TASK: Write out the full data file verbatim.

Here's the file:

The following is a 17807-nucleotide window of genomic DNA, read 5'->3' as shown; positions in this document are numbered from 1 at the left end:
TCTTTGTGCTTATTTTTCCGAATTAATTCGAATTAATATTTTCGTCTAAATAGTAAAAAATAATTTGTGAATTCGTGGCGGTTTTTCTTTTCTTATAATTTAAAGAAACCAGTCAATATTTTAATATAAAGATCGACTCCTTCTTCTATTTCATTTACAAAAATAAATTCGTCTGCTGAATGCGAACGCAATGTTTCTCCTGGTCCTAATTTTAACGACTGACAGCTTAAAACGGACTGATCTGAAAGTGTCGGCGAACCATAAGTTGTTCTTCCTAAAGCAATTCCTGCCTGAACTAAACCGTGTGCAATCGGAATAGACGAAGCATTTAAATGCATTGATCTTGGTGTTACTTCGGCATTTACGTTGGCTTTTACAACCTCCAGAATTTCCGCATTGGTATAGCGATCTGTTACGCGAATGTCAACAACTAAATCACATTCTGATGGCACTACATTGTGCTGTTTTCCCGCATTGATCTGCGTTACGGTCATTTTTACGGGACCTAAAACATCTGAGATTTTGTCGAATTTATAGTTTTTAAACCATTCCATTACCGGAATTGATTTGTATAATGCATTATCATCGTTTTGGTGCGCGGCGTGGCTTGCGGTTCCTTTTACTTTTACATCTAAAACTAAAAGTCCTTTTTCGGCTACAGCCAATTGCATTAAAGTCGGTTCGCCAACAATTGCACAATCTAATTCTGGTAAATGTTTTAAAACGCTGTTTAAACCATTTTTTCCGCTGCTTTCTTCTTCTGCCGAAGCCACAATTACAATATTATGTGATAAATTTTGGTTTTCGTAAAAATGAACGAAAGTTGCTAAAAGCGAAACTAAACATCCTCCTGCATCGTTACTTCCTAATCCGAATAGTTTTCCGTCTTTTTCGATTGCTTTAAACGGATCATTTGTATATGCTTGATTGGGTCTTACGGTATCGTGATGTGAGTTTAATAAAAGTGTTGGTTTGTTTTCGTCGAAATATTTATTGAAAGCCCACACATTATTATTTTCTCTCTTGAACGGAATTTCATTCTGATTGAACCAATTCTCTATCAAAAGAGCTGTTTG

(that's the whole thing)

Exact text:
The following is a 17807-nucleotide window of genomic DNA, read 5'->3' as shown; positions in this document are numbered from 1 at the left end:
TCTTTGTGCTTATTTTTCCGAATTAATTCGAATTAATATTTTCGTCTAAATAGTAAAAAATAATTTGTGAATTCGTGGCGGTTTTTCTTTTCTTATAATTTAAAGAAACCAGTCAATATTTTAATATAAAGATCGACTCCTTCTTCTATTTCATTTACAAAAATAAATTCGTCTGCTGAATGCGAACGCAATGTTTCTCCTGGTCCTAATTTTAACGACTGACAGCTTAAAACGGACTGATCTGAAAGTGTCGGCGAACCATAAGTTGTTCTTCCTAAAGCAATTCCTGCCTGAACTAAACCGTGTGCAATCGGAATAGACGAAGCATTTAAATGCATTGATCTTGGTGTTACTTCGGCATTTACGTTGGCTTTTACAACCTCCAGAATTTCCGCATTGGTATAGCGATCTGTTACGCGAATGTCAACAACTAAATCACATTCTGATGGCACTACATTGTGCTGTTTTCCCGCATTGATCTGCGTTACGGTCATTTTTACGGGACCTAAAACATCTGAGATTTTGTCGAATTTATAGTTTTTAAACCATTCCATTACCGGAATTGATTTGTATAATGCATTATCATCGTTTTGGTGCGCGGCGTGGCTTGCGGTTCCTTTTACTTTTACATCTAAAACTAAAAGTCCTTTTTCGGCTACAGCCAATTGCATTAAAGTCGGTTCGCCAACAATTGCACAATCTAATTCTGGTAAATGTTTTAAAACGCTGTTTAAACCATTTTTTCCGCTGCTTTCTTCTTCTGCCGAAGCCACAATTACAATATTATGTGATAAATTTTGGTTTTCGTAAAAATGAACGAAAGTTGCTAAAAGCGAAACTAAACATCCTCCTGCATCGTTACTTCCTAATCCGAATAGTTTTCCGTCTTTTTCGATTGCTTTAAACGGATCATTTGTATATGCTTGATTGGGTCTTACGGTATCGTGATGTGAGTTTAATAAAAGTGTTGGTTTGTTTTCGTCGAAATATTTATTGAAAGCCCACACATTATTATTTTCTCTCTTGAACGGAATTTCATTCTGATTGAACCAATTCTCTATCAAAAGAGCTGTTTG